Meaning and Religion

SINCE the nation's founding, American life and culture have been distinctively shaped by two central dynamics: a depth of religious piety and searching, and a brilliant constitutional innovation separating church and state.

"We are the Lord's free people," said puritan William Bradford. And since his arrival in 1620 the exercise and development of religious faith and denominations in America has been unparalleled in world history - often having an intolerant, coercive, or merely superficial character, but more often giving comfort and meaning to life in a way that is both intelligent and real.

So too in America today, the most essential questions and issues are not at bottom economic or political but are religious - dealing both with personal ethics and with ultimate values. Behind Vice President Dan Quayle's invoking of values and "cultural elites" lies a debate over what informs our beliefs.

Are spiritual values real? In the late 20th century, can religion survive modernity? Can spirituality be more than a soothing poetic mantra in the face of human aggression and modern science, which seeks to break man into a collection of chemical impulses?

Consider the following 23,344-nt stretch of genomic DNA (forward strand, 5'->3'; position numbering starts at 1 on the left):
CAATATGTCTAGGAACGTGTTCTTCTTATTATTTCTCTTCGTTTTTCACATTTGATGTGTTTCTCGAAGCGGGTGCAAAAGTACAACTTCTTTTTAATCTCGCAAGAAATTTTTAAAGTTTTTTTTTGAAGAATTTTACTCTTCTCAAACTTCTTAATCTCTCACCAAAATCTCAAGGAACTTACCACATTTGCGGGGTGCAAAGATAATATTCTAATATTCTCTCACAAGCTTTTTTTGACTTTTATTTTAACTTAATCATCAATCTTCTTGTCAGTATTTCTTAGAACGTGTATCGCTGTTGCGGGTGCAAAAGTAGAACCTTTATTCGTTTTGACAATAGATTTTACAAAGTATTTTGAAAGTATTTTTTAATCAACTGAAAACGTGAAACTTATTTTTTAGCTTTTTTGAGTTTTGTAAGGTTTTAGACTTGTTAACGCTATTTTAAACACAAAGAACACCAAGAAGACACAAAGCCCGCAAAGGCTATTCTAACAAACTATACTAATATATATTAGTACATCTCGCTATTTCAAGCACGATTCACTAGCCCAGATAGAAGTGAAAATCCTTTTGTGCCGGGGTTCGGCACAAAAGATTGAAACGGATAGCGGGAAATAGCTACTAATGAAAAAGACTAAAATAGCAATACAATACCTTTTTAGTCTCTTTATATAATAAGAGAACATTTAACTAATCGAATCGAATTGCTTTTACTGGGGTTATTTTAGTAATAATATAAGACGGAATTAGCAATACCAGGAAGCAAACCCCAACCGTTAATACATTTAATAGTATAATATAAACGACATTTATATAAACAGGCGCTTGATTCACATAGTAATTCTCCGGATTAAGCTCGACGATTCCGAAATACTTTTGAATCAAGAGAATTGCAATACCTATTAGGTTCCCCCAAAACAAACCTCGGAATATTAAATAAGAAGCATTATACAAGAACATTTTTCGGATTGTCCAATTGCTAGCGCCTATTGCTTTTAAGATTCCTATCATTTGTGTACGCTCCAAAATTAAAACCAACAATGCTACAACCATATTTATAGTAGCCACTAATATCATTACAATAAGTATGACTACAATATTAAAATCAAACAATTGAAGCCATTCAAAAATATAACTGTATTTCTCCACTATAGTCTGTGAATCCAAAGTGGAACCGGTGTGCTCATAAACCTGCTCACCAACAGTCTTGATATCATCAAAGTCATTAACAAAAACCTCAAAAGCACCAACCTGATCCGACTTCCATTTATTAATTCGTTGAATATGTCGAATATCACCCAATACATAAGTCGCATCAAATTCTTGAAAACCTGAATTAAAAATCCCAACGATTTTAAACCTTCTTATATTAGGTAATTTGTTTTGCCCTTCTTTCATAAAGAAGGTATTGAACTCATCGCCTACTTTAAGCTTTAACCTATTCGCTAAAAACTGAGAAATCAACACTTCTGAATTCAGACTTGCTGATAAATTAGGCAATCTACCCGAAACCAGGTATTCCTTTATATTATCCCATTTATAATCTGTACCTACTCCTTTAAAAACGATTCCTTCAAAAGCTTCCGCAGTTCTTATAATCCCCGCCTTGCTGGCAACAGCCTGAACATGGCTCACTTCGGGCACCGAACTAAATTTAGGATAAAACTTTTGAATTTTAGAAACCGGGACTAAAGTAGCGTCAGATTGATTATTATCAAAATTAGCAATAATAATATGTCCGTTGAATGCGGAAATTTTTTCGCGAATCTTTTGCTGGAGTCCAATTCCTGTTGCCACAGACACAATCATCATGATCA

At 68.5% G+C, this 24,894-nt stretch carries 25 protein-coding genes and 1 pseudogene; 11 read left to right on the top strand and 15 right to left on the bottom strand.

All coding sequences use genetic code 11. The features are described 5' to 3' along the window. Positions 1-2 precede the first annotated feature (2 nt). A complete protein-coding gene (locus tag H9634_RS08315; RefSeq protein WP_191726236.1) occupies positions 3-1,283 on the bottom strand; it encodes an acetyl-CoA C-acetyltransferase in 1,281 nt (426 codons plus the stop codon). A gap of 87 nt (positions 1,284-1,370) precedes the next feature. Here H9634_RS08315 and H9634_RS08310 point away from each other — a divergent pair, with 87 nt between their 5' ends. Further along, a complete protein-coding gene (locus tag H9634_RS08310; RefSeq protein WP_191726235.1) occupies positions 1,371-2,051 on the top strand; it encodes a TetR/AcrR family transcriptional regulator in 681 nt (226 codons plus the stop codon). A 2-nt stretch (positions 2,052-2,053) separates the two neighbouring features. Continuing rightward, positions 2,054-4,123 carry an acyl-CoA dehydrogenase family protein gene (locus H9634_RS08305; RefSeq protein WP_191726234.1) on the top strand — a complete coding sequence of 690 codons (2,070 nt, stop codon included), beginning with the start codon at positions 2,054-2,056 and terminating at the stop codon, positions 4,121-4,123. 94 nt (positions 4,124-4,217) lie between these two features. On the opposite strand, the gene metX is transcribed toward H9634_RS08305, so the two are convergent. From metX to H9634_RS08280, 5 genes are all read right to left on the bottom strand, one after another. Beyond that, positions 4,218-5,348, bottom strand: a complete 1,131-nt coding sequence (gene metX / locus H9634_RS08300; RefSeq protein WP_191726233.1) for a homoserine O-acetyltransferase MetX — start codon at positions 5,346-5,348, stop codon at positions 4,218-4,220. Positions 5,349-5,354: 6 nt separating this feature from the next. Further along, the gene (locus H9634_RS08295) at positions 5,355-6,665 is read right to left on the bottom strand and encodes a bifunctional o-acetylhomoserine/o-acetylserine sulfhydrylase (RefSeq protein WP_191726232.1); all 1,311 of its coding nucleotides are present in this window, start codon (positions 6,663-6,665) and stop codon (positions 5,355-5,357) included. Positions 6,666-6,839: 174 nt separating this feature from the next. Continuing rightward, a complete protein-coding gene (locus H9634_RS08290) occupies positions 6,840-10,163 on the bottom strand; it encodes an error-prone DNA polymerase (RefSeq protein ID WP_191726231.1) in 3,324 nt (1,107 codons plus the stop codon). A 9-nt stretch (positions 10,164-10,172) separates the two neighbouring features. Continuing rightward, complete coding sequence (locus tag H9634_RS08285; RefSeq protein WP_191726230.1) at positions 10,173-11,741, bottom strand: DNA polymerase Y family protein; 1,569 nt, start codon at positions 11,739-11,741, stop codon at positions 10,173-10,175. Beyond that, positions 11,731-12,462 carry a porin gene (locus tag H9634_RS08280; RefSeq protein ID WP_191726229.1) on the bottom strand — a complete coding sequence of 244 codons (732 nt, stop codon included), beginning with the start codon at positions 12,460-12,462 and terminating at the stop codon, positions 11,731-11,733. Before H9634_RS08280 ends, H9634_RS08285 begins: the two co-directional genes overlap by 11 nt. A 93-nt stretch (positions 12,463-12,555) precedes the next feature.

However one answers these questions, they must be asked and researched with integrity. Yale critic Harold Bloom's new book, one of many recent inquiries, wonders whether American spirituality has congealed into a single unconscious set of assumptions - an "American religion" that informs how we think both individually and as a nation. Though brilliant, Dr. Bloom is so tone deaf to the nature and depth of religious life as it is actually lived that the book distorts what it seeks to explain. Sadly, as Not re Dame scholar Jay Dolan notes, his treatment of Christian Science and Mary Baker Eddy is "the weakest part of the book." It is so grossly inaccurate and even contrived as to be irresponsible.

Writing on religion should take seriously its search for truth. Mrs. Eddy's lifework deserves and will withstand truthful inquiry.

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